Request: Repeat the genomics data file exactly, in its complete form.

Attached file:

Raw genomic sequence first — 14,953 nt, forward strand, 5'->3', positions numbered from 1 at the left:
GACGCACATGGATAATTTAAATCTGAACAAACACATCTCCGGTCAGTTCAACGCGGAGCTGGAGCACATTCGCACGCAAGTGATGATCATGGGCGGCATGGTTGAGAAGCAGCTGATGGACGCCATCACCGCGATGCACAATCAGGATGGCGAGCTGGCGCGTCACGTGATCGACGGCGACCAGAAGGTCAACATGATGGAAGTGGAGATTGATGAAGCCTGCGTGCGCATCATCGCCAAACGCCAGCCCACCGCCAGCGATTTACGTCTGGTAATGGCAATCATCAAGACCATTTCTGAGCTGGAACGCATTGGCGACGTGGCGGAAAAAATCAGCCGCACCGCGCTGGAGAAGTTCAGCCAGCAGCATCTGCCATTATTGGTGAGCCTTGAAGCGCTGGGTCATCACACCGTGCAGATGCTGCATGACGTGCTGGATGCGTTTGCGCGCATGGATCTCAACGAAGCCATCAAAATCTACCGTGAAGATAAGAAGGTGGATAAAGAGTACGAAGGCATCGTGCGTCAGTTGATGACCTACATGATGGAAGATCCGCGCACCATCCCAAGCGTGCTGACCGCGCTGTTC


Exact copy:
Raw genomic sequence first — 14,953 nt, forward strand, 5'->3', positions numbered from 1 at the left:
GACGCACATGGATAATTTAAATCTGAACAAACACATCTCCGGTCAGTTCAACGCGGAGCTGGAGCACATTCGCACGCAAGTGATGATCATGGGCGGCATGGTTGAGAAGCAGCTGATGGACGCCATCACCGCGATGCACAATCAGGATGGCGAGCTGGCGCGTCACGTGATCGACGGCGACCAGAAGGTCAACATGATGGAAGTGGAGATTGATGAAGCCTGCGTGCGCATCATCGCCAAACGCCAGCCCACCGCCAGCGATTTACGTCTGGTAATGGCAATCATCAAGACCATTTCTGAGCTGGAACGCATTGGCGACGTGGCGGAAAAAATCAGCCGCACCGCGCTGGAGAAGTTCAGCCAGCAGCATCTGCCATTATTGGTGAGCCTTGAAGCGCTGGGTCATCACACCGTGCAGATGCTGCATGACGTGCTGGATGCGTTTGCGCGCATGGATCTCAACGAAGCCATCAAAATCTACCGTGAAGATAAGAAGGTGGATAAAGAGTACGAAGGCATCGTGCGTCAGTTGATGACCTACATGATGGAAGATCCGCGCACCATCCCAAGCGTGCTGACCGCGCTGTTC